How does a master craftsman/woman become “master”? How does a world champion become a world champion? How does the best Nana in the world become that? How does anyone become “the best” there is?
I hear that certain “master” standard skills are dying out. They are not being learned by apprentices. No “grasshoppers” are coming through the long learning process. And yet every time I see or hear such a news item – the “master” whatever is never downbeat. A master whatever never seems downbeat about the future. And I wonder why.
“Jesus said, ‘Truly I tell you, among those born of women no one has arisen greater than John the Baptist; yet the least in the kingdom of heaven is greater than he. From the days of John the Baptist until now the kingdom of heaven has suffered violence, and the violent take it by force. For all the prophets and the law prophesied until John came; and if you are willing to accept it, he is Elijah who is to come. Let anyone with ears listen!’” Matthew 11:11-15
I have no idea if John was a master anything. I guess John didn’t either. John just did what John just did. But he seemed to raise quite a stir. Apprentices attached themselves to him – John’s disciples.
Jesus didn’t seem to rate John much either: “… the least in the kingdom of heaven is greater than he.” I don’t see John networking with the hierarchy much. I don’t see Jesus networking with the hierarchy much. And as for the future? Jesus didn’t seem fazed by the future and bums on seats. That beautiful verse comes to mind (after a certain teaching) … “and many went home.” Not for them being a master disciple.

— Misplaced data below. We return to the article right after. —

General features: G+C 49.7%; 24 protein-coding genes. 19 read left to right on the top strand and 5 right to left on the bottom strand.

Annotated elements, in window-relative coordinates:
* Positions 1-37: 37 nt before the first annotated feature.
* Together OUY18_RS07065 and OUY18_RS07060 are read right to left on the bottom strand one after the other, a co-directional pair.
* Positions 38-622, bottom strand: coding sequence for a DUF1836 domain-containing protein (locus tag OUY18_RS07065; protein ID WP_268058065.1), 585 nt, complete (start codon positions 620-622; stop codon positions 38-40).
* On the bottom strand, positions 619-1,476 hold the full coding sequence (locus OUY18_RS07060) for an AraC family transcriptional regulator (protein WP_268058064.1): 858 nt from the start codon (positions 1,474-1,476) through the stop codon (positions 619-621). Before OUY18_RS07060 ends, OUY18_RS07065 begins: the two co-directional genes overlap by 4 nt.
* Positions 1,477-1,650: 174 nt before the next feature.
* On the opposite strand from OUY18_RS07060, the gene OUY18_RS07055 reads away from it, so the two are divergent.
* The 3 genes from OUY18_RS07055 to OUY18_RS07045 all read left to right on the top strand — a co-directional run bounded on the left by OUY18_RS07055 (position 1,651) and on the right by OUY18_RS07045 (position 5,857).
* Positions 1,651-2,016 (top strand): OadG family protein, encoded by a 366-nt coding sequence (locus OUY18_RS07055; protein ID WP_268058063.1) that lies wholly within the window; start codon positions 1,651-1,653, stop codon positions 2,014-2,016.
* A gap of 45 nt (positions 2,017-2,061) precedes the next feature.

Or was it? I am at home. You are at home.
And Sundays are only a Performance Day. Much like a football team perform on Saturday, so too Sunday Church. For many it is the reason for being a Christian: making Sunday successful … being the best team in town.
Being a master anything is a solo activity.
“Let anyone with ears listen!” is a solo activity. My ears. My hearing. My brain. My decision. My changes. My living all seven days of the week each week. My becoming a master anything is a solo activity HELPED by fellowship – not instead of.
I wonder if we prefer being a spectator (without calling ourselves that). To criticise when “we” are not performing. To wear “our” glory when “we” are. To pay for our seat and watch what it’s spent on each week. Or else why do big congregations attract interest and why do charismatic preachers attract fans – none of which is becoming a master disciple.
This Christmas is again the spectator sport of baby watching. It is encouraged – as is Lent and Easter and attending every Sunday. But becoming a “master” disciple”?
“My job is Sunday and preaching and making disciples.”
That ambiguity never seems to trouble very many.
Which I find odd.